Designer Spotlight: Edward Wormley

Designer Spotlight /

The Designer At A Glance

Much of Edward Wormley’s work is a modern interpretation of traditional form. His pieces were the subject of many exhibits during the 1950s, including at the Museum of Modern Art in New York and the Boston Museum of Art.

smow Blog Design Calender: December 31st 1907 - Happy Birthday Edward J  Wormley!

The Life Behind The Design

Born in a small town in Illinois in 1907, Edward Wormley developed a passion for art from a young age. Through his teenage years, he split his time between high school and classes from the New York School of Interior Design. He later attended the Art Institute of Chicago, but ran out of tuition money before graduating.

Wormley began his professional career as an interior designer at Marshall Field & Company, where he designed a line based on 18th century English furniture. This mastery of historical styles would continue at his next design job at Dunbar, where he would produce two furniture lines each year: one traditional and one modern.

During his time at Dunbar, Wormley advanced from designer to director and designed around 150 pieces. Many of his works were inspired by traditional forms, but interpreted for modern sensibilities. Elements like caned seatbacks, tambour drawers and woven-wood cabinet fronts were intricate, but subtle enough as to not detract attention from the rest of the room’s furnishings.

dunbar chair

In addition to his commercial success at Dunbar, Wormley’s work was also widely appreciated for its artistic value. His pieces were also exhibited at the Museum of Modern art in New York in 1950 as well as the Boston Museum of Art the following year. Wormley was the recipient of many awards during his lifetime, including Designer of Distinction from the American Society of Interior Designers in 1983.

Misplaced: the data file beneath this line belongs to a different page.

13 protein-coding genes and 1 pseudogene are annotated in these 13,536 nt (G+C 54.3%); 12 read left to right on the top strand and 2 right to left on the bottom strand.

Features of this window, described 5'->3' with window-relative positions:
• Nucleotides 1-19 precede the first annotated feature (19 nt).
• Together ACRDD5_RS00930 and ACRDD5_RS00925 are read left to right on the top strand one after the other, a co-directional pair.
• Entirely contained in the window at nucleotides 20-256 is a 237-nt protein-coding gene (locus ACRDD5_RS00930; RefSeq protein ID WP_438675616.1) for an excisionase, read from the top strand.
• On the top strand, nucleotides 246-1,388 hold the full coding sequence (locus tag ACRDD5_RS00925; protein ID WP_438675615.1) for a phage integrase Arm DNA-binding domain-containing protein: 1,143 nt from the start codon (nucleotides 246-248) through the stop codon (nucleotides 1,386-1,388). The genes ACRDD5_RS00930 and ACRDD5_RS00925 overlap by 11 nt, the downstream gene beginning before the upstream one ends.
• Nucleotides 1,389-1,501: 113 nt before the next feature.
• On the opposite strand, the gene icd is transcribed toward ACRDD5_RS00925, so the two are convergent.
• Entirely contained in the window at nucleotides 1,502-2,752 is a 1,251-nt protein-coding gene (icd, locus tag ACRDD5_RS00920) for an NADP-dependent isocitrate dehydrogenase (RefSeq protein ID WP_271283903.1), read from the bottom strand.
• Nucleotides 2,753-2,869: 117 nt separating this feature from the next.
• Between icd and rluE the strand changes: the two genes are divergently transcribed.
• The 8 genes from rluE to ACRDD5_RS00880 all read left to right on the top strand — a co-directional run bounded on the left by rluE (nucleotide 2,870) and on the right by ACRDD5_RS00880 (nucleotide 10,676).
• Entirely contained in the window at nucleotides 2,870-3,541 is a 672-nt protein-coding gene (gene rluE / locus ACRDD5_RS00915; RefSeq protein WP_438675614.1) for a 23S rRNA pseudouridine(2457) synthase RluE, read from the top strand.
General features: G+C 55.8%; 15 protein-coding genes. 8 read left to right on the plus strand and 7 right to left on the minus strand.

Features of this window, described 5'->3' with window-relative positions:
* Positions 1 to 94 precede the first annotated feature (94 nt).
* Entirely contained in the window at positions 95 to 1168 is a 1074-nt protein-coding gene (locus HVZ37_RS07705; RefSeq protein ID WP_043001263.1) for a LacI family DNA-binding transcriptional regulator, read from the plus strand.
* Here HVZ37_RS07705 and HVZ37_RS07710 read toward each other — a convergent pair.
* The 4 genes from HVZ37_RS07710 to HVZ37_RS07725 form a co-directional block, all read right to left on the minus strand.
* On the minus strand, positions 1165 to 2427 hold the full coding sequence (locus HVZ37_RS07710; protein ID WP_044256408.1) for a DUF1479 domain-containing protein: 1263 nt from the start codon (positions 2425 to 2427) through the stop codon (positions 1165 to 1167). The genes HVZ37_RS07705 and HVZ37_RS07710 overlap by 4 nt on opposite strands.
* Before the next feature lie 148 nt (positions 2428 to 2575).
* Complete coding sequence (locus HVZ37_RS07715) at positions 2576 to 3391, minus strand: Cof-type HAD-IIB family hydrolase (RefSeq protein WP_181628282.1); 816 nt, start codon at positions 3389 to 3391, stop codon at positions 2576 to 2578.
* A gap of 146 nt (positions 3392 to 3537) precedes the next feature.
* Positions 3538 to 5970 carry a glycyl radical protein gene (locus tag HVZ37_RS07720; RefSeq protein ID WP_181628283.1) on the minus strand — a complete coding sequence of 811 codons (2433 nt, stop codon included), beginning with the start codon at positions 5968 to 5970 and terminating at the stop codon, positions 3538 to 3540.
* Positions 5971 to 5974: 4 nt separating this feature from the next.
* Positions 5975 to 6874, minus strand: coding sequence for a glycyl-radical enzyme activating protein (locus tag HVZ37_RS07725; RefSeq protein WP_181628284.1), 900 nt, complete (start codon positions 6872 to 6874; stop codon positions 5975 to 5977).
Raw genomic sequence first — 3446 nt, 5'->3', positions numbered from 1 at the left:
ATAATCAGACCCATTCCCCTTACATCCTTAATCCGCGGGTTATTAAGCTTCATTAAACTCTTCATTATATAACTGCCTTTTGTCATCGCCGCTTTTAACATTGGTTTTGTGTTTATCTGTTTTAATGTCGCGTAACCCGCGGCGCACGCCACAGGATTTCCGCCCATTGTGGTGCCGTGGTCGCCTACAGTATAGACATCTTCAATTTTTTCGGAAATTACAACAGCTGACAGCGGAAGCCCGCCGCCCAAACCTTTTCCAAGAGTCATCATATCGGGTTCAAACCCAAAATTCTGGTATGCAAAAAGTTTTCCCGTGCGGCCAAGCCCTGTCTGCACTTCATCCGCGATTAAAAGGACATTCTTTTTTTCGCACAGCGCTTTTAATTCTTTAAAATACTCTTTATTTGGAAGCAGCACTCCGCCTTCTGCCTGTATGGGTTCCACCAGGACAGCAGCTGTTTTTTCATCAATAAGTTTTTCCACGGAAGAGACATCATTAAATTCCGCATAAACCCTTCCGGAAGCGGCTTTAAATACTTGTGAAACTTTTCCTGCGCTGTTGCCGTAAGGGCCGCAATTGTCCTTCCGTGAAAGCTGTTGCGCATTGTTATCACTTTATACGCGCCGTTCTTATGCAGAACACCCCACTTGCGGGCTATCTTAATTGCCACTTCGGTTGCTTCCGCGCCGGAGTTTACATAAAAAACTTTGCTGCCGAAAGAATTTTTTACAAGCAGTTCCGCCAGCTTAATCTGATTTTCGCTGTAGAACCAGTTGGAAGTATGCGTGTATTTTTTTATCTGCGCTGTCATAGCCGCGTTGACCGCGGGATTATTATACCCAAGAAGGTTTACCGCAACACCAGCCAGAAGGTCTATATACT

While he was most widely known for his furniture, Wormley was a prolific designer in many fields. He incorporated elements from both classical and modern designs in his work with fabrics, rugs and even lighting.

Notable Works: Good Design Exhibit, MoMA

In the late 1930s and early 1940s, New York’s Museum of Modern Art was faced with a challenge: coming off the heels of the Great Depression and staring down The U.S.’s entry into World War II, where did modern art fit into the life of everyday Americans?

Useful Objects in Wartime Under $10 | MoMA

The answer: beneath a certain price point. In 1938 MoMA launched an exhibit they called Useful Objects, in which they showcased “design intended for present-day life, in regard to usefulness, to production methods and materials and to the progressive taste of the day.”

In the wake of America’s postwar prosperity, the exhibit was later renamed Good Design and largely focused on modern furnishings. 

The exhibit reopened in 1950 under the name Good Design with three of Edward Wormley’s works on display: an adjustable upholstered wood armchair, a “Short John” coffee table with laminated wood legs, and a “Repartee” gray carpet.

Wormley’s inclusion in the exhibit proved that traditional forms still had a place in the modern design movement. During the exhibit’s run thirty Wormley pieces were awarded Good Design designation, cementing him as a peer among other high-profile designers of the era.

Liberty & 33rd & Edward Wormley

In the words of Edward Wormley himself, “Modernism means freedom — freedom to mix, to choose, to change, to embrace the new but to hold fast to what is good.” Our Wormley pieces put that freedom in your hands, and in your home.

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